The differences in cultures is nowhere easier to see, between Europe and Africa, than in the bereavement process. To my mind a significant contributor to many families’ poverty is the amount of money that has to be spent on burying the dead in order to avoid ‘bad name’, and to avoid losing the dead person’s blessing and so on and so on. The funeral is a big deal. The 7 days ceremony is a smaller deal, but resources go, and the 40 days ceremony is another big one. Tomorrow will be the 40 days ceremony for Alhassan – more food, more money!
Today again, was a memorial football gala, held by the local football youth, Alhassan’s friends. EducAid contributed a team which came in 2nd. It was very interesting that there were those who wanted to put pressure, on the referee, in order to ensure that we won, in Alhassan’s honour. In what way do we honour him, if we reinforce the corrupt, unjust thinking and practices that effectively killed him? More people die daily here of poverty and corruption than ever died during the war. What these young people are prepared to do to win football, they will not hesitate to do later on in life or in public office in the future. If we wish to honour Alhassan’s memory, we must encourage them to think in new ways or everything we are fighting for, in terms of education towards an equal playing field between the rich and the poor, is all completely in vain. I did make that point when I was asked to speak after the match!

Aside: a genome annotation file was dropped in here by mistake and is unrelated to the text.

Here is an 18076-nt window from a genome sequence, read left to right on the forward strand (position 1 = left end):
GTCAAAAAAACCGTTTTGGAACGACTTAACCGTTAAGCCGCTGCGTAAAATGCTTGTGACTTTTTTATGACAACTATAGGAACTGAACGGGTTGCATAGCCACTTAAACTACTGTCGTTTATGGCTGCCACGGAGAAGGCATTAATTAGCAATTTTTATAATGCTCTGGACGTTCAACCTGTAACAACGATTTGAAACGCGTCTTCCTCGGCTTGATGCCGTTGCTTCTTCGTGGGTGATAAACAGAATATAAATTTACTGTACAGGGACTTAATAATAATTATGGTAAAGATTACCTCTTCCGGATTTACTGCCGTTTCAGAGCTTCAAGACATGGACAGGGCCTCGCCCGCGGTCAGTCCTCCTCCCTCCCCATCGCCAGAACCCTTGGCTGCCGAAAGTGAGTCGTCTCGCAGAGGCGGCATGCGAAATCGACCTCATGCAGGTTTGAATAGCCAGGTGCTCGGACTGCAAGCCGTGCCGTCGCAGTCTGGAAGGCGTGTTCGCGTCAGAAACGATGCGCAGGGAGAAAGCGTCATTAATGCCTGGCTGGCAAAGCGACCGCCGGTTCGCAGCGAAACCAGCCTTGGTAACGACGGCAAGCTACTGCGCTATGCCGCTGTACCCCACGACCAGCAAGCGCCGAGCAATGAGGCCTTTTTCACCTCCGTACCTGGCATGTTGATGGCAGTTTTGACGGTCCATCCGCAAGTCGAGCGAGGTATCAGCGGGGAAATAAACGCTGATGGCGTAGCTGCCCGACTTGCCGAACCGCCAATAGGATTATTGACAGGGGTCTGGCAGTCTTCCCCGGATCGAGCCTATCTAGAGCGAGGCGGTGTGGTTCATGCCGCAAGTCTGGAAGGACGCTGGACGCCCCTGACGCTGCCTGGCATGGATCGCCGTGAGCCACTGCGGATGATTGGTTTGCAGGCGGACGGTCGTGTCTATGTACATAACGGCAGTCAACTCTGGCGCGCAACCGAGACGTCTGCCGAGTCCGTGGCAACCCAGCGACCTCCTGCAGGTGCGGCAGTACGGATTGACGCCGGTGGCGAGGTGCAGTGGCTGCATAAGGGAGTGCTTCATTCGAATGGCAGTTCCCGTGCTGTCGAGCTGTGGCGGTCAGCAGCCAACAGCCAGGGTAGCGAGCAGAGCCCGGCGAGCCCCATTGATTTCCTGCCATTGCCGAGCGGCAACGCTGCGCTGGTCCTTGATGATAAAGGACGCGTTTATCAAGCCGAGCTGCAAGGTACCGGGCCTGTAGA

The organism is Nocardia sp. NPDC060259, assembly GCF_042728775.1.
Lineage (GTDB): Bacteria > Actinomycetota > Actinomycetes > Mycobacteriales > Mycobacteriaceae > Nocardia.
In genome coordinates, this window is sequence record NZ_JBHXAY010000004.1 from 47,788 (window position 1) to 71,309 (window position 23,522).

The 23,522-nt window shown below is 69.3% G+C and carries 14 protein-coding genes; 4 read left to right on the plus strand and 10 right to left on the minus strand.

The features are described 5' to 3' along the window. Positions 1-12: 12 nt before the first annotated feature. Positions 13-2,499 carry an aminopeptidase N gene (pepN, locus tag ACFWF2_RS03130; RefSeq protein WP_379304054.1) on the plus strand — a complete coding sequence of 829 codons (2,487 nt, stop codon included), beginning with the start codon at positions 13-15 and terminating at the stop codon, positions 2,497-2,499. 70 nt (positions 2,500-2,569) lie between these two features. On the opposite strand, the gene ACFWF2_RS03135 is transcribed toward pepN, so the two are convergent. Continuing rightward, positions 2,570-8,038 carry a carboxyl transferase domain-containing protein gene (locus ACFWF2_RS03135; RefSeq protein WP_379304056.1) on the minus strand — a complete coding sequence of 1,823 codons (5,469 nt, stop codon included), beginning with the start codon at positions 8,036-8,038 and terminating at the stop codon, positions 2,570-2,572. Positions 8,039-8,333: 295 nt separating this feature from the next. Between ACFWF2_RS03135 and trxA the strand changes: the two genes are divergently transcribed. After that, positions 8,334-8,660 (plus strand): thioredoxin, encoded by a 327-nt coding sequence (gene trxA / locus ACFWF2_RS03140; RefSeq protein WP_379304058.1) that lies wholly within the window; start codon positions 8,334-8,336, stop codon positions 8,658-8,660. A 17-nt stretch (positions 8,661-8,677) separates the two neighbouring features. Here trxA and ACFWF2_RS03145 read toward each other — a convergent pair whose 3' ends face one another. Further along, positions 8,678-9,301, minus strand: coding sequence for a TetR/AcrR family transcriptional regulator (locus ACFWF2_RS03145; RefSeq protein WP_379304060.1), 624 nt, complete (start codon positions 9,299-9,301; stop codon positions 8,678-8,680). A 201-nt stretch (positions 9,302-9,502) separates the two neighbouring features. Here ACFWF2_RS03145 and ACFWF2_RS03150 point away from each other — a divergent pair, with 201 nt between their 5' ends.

The EducAid team.
The goal scorer – Joseph Kallon [Karishma]
Pa Foday and Kofi, spectators, clowning around at the final.
For more information see www.educaid.org.uk